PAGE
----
FCC exceeded its authority on opt-in notices for solicited faxes: CourtPosted On: Apr. 4, 2017 11:21 AM CST
A Federal Communications Commission rule that businesses that send out solicited fax advertisements must include opt-out notices exceeds the commission’s authority, says the U.S. Court of Appeals for the District of Columbia Circuit in a divided ruling.
The Junk Fax Prevention Act of 2005 bans most unsolicited fax advertisements, and requires businesses that send out permitted, but unsolicited, faxes to include opt-out notices, according to Friday’s ruling by the appeals court in Bais Yaakov of Spring Valley et al. v. Federal Communications Commission and United States of America et al. The act allows plaintiffs to obtain at least $500 for each violation from fax senders.
In 2006, the FCC issued a rule that requires businesses to include opt-out notices even on solicited fax advertisements, according to the ruling. The term “solicited” refers to faxes sent by businesses with the recipient’s invitation or permission, the ruling said.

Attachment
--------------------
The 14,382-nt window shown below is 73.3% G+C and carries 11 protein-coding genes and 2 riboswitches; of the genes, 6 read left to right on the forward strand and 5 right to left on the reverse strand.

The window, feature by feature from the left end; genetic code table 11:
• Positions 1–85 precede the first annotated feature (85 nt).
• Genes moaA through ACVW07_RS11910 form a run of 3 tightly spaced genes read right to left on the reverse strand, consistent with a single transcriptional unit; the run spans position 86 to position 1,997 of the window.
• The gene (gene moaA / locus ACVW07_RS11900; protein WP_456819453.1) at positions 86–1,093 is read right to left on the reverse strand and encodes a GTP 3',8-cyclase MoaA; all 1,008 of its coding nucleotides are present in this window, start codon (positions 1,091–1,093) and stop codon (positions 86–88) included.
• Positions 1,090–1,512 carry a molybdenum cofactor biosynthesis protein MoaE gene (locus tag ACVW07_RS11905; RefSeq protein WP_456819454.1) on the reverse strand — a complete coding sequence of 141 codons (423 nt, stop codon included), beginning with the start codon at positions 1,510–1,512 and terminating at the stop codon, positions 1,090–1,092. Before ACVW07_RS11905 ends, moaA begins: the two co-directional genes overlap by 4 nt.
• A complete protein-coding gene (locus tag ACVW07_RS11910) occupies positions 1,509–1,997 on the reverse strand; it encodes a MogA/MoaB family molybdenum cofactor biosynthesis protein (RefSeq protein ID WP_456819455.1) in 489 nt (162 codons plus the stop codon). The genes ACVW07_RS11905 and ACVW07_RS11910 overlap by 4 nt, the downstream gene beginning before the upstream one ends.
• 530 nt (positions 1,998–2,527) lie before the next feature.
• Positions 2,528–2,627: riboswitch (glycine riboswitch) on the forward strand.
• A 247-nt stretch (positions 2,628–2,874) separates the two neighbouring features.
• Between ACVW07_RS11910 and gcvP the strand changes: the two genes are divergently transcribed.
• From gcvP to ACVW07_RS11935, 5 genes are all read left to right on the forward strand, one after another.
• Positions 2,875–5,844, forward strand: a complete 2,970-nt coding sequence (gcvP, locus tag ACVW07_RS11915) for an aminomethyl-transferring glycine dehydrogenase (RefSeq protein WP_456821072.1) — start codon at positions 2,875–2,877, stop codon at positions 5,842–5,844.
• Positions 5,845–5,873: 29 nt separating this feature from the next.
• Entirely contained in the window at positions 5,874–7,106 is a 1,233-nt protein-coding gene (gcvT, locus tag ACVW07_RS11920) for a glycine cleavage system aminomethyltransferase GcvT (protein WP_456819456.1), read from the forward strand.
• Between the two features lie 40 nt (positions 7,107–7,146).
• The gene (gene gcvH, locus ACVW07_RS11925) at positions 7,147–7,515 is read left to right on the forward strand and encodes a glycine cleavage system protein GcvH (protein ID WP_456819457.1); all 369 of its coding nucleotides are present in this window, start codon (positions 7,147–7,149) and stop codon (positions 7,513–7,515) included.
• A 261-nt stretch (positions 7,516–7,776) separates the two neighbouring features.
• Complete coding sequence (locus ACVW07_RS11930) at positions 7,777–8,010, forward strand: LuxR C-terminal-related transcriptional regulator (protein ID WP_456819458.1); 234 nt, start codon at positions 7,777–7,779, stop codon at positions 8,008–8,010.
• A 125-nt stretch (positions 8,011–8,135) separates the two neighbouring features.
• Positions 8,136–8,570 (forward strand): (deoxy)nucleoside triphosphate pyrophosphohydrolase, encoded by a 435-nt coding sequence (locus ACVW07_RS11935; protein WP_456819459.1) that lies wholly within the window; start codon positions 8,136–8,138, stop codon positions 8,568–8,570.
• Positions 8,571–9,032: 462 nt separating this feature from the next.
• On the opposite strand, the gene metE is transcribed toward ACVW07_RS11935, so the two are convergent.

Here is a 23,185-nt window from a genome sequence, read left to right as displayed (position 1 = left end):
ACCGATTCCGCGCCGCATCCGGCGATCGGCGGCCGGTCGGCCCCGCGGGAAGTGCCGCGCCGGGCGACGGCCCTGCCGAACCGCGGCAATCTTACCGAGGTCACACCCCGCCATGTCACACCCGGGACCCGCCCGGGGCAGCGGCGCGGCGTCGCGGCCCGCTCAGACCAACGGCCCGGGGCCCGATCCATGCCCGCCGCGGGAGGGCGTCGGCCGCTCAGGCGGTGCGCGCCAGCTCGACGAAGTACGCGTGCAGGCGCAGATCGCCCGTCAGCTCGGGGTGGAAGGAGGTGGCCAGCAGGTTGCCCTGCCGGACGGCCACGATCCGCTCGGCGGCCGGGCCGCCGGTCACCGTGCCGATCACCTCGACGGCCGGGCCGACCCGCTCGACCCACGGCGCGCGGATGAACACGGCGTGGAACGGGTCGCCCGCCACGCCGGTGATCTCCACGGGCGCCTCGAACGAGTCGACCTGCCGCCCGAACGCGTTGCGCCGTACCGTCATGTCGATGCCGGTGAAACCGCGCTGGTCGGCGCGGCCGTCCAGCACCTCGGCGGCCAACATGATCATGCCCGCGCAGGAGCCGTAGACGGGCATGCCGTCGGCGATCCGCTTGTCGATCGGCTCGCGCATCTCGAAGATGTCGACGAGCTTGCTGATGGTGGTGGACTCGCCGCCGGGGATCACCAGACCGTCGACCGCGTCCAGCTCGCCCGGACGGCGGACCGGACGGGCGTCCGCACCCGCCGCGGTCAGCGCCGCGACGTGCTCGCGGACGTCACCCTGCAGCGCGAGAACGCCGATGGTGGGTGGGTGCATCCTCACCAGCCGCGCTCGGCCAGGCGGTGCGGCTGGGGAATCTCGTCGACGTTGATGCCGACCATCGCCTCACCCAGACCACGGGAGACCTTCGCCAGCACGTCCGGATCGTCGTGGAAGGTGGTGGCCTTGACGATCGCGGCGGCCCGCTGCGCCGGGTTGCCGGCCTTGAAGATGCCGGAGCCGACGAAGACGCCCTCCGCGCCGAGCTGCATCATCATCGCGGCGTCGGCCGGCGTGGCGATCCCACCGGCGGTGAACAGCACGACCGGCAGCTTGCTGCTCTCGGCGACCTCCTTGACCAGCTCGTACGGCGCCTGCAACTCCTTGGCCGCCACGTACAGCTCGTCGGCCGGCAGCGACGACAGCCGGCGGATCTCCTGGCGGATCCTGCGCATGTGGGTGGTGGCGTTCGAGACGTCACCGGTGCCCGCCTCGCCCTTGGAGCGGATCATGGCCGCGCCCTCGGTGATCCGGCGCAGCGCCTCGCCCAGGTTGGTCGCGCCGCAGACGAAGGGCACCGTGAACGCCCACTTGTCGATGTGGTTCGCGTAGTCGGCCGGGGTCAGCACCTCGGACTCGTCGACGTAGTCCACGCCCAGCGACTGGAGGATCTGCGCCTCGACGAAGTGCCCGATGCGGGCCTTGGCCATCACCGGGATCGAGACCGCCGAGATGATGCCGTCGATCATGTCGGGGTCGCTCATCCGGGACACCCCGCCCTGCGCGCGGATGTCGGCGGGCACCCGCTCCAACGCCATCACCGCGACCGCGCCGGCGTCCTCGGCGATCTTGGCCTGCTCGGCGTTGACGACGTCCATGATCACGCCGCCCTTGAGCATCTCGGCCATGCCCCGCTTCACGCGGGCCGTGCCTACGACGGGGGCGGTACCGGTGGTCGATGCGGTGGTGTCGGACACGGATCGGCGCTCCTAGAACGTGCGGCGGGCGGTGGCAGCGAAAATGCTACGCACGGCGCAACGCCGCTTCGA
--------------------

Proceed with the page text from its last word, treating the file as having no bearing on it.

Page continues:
Weston, Florida-based Anda Inc., which sells generic drugs, sought a declaratory ruling from the FCC clarifying that the act does not require an opt-out notice on solicited fax advertisements.
It had been sued in a Missouri class action for alleged violations of the 2005 law, with many of the pharmacies in the case admitting they had expressly given permission for the company to send them fax advertisements.
“Let that soak in for a minute,” said the ruling. “Anda was potentially on the hook for $150 million for failing to include opt-out notices on faxes that the recipients had given permission to send.”
Several other businesses facing similar class action lawsuits joined Anda’s petition to the FCC. The FCC denied the petition, and Anda and other companies then filed a petition for the appeals court’s review.
“Although the Act requires an opt-out notice on unsolicited fax advertisements, the Act does not require a similar opt-out notice on solicited fax advertisements,” said the majority opinion, in vacating the FCC’s order in the case, and remanding the case for further proceedings.
The dissenting opinion says the majority ruling “shortchanges the FCC’s statutory authority” to implement Congress’ ban on unsolicited fax ads.